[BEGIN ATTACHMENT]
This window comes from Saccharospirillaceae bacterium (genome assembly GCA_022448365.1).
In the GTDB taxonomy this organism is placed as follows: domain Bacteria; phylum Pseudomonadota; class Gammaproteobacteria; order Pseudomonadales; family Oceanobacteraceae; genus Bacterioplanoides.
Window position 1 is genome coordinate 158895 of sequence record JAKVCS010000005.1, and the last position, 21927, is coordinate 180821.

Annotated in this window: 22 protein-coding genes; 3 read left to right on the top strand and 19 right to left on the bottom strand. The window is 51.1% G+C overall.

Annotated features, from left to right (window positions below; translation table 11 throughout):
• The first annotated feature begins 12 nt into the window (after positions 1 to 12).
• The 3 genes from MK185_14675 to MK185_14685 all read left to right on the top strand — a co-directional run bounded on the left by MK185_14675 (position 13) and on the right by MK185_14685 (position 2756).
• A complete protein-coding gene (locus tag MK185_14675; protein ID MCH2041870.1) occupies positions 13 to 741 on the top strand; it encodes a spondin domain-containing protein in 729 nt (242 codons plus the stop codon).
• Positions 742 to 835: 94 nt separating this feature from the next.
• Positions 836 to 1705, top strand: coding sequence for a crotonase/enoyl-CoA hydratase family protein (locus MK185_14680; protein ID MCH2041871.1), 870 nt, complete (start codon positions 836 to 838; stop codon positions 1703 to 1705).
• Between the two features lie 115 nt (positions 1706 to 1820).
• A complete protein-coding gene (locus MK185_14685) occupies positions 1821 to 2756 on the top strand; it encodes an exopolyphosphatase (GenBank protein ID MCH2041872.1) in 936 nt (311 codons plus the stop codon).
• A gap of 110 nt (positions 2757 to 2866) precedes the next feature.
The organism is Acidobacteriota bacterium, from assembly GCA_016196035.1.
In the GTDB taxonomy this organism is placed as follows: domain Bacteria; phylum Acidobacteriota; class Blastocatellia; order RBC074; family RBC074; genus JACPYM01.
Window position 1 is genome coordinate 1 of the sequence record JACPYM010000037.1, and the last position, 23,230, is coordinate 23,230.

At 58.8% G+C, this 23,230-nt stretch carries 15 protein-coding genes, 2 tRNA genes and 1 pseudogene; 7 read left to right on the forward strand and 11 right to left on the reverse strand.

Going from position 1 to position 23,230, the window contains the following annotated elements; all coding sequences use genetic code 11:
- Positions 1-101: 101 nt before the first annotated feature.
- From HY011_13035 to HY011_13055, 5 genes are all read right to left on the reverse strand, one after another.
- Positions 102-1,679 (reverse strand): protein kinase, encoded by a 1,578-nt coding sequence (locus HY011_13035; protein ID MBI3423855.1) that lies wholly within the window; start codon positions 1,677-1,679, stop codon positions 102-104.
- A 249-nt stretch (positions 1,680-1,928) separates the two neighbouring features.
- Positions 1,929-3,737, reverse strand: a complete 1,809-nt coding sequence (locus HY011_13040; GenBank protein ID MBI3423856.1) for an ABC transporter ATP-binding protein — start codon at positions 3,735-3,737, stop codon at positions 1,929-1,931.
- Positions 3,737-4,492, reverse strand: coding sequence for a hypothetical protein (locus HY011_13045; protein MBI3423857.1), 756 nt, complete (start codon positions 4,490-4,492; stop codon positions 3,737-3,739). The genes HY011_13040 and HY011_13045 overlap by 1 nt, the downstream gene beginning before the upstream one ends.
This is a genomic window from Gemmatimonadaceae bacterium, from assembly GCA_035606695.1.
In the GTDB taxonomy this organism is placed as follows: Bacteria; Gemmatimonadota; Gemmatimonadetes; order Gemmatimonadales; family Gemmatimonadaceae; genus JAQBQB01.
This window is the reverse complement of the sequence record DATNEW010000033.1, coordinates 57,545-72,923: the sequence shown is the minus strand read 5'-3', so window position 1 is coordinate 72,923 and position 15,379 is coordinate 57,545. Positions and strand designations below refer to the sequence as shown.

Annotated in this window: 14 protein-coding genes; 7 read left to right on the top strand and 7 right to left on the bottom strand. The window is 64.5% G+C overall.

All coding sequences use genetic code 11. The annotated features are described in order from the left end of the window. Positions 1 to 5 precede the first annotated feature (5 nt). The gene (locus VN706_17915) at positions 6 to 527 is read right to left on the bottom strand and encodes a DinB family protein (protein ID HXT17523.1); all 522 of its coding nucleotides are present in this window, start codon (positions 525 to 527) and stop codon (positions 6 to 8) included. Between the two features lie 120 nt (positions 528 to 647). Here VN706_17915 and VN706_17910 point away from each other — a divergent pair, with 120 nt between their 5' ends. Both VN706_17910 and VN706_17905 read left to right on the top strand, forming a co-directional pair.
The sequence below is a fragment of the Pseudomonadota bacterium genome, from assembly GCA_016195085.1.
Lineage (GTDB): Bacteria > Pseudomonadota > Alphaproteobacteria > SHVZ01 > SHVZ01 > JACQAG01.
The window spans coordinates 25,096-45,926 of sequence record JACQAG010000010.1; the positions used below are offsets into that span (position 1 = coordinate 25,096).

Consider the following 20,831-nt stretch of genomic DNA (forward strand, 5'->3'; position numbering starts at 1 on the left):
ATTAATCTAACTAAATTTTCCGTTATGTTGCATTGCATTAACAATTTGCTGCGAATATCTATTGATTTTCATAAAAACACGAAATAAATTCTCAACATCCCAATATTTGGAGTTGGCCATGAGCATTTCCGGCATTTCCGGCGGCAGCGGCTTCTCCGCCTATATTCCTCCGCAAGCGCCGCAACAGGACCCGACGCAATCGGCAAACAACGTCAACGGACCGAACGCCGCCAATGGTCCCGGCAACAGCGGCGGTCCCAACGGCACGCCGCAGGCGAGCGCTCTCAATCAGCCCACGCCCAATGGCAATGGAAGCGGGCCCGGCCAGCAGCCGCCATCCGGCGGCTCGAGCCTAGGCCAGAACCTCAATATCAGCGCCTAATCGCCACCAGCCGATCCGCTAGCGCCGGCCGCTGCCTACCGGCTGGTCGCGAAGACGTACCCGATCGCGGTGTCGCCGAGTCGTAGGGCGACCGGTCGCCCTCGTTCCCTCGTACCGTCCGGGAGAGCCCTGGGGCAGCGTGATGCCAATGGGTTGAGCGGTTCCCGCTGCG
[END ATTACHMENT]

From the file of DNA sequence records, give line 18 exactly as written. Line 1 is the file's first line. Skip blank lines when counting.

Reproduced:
Going from position 1 to position 23,230, the window contains the following annotated elements; all coding sequences use genetic code 11: